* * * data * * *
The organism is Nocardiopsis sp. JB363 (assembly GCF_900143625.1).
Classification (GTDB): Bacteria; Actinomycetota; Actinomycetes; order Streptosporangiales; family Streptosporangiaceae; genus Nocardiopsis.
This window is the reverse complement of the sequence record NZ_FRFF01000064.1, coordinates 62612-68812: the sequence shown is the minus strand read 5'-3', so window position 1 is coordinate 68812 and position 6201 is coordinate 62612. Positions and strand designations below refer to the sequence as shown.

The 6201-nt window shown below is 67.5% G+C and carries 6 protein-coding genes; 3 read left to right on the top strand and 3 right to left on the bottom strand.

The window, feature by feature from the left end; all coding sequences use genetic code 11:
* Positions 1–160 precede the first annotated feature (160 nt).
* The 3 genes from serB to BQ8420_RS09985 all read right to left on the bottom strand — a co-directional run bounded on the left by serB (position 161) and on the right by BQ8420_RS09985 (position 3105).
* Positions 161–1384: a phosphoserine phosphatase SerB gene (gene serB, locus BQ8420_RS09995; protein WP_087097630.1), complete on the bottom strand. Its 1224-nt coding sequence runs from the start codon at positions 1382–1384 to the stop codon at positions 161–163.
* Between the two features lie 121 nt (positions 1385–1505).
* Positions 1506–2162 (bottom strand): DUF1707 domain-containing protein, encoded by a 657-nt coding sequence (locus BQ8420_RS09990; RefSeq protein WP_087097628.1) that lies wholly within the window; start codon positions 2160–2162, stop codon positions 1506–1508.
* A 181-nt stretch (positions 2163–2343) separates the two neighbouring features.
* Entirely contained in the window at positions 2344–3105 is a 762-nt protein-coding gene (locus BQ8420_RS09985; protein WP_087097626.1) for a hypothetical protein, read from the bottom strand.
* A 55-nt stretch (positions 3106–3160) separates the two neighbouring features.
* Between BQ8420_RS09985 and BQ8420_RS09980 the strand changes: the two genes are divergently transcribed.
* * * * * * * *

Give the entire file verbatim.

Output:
The organism is Nocardiopsis sp. JB363 (assembly GCF_900143625.1).
Classification (GTDB): Bacteria; Actinomycetota; Actinomycetes; order Streptosporangiales; family Streptosporangiaceae; genus Nocardiopsis.
This window is the reverse complement of the sequence record NZ_FRFF01000064.1, coordinates 62612-68812: the sequence shown is the minus strand read 5'-3', so window position 1 is coordinate 68812 and position 6201 is coordinate 62612. Positions and strand designations below refer to the sequence as shown.

The 6201-nt window shown below is 67.5% G+C and carries 6 protein-coding genes; 3 read left to right on the top strand and 3 right to left on the bottom strand.

The window, feature by feature from the left end; all coding sequences use genetic code 11:
* Positions 1–160 precede the first annotated feature (160 nt).
* The 3 genes from serB to BQ8420_RS09985 all read right to left on the bottom strand — a co-directional run bounded on the left by serB (position 161) and on the right by BQ8420_RS09985 (position 3105).
* Positions 161–1384: a phosphoserine phosphatase SerB gene (gene serB, locus BQ8420_RS09995; protein WP_087097630.1), complete on the bottom strand. Its 1224-nt coding sequence runs from the start codon at positions 1382–1384 to the stop codon at positions 161–163.
* Between the two features lie 121 nt (positions 1385–1505).
* Positions 1506–2162 (bottom strand): DUF1707 domain-containing protein, encoded by a 657-nt coding sequence (locus BQ8420_RS09990; RefSeq protein WP_087097628.1) that lies wholly within the window; start codon positions 2160–2162, stop codon positions 1506–1508.
* A 181-nt stretch (positions 2163–2343) separates the two neighbouring features.
* Entirely contained in the window at positions 2344–3105 is a 762-nt protein-coding gene (locus BQ8420_RS09985; protein WP_087097626.1) for a hypothetical protein, read from the bottom strand.
* A 55-nt stretch (positions 3106–3160) separates the two neighbouring features.
* Between BQ8420_RS09985 and BQ8420_RS09980 the strand changes: the two genes are divergently transcribed.